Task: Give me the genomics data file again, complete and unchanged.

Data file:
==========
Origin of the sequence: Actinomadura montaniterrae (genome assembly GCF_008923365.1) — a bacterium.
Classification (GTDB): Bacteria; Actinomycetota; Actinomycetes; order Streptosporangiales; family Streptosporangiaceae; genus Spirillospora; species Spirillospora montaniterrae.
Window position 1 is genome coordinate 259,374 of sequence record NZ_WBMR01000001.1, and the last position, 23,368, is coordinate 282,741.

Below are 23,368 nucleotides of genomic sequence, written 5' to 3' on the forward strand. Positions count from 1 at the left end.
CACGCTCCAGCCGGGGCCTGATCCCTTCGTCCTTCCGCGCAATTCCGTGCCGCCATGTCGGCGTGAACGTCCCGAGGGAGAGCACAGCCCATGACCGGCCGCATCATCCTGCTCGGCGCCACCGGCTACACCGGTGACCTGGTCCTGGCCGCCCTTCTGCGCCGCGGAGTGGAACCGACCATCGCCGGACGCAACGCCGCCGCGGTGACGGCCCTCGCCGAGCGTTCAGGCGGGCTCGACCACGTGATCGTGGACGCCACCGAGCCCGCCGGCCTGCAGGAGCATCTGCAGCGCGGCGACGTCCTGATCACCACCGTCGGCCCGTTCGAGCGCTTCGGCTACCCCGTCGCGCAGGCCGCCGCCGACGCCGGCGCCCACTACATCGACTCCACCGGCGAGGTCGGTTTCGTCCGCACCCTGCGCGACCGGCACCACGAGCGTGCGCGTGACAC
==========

Origin of the sequence: Actinomadura montaniterrae (genome assembly GCF_008923365.1) — a bacterium.
Classification (GTDB): Bacteria; Actinomycetota; Actinomycetes; order Streptosporangiales; family Streptosporangiaceae; genus Spirillospora; species Spirillospora montaniterrae.
Window position 1 is genome coordinate 259,374 of sequence record NZ_WBMR01000001.1, and the last position, 23,368, is coordinate 282,741.

Below are 23,368 nucleotides of genomic sequence, written 5' to 3' on the forward strand. Positions count from 1 at the left end.
CACGCTCCAGCCGGGGCCTGATCCCTTCGTCCTTCCGCGCAATTCCGTGCCGCCATGTCGGCGTGAACGTCCCGAGGGAGAGCACAGCCCATGACCGGCCGCATCATCCTGCTCGGCGCCACCGGCTACACCGGTGACCTGGTCCTGGCCGCCCTTCTGCGCCGCGGAGTGGAACCGACCATCGCCGGACGCAACGCCGCCGCGGTGACGGCCCTCGCCGAGCGTTCAGGCGGGCTCGACCACGTGATCGTGGACGCCACCGAGCCCGCCGGCCTGCAGGAGCATCTGCAGCGCGGCGACGTCCTGATCACCACCGTCGGCCCGTTCGAGCGCTTCGGCTACCCCGTCGCGCAGGCCGCCGCCGACGCCGGCGCCCACTACATCGACTCCACCGGCGAGGTCGGTTTCGTCCGCACCCTGCGCGACCGGCACCACGAGCGTGCGCGTGACAC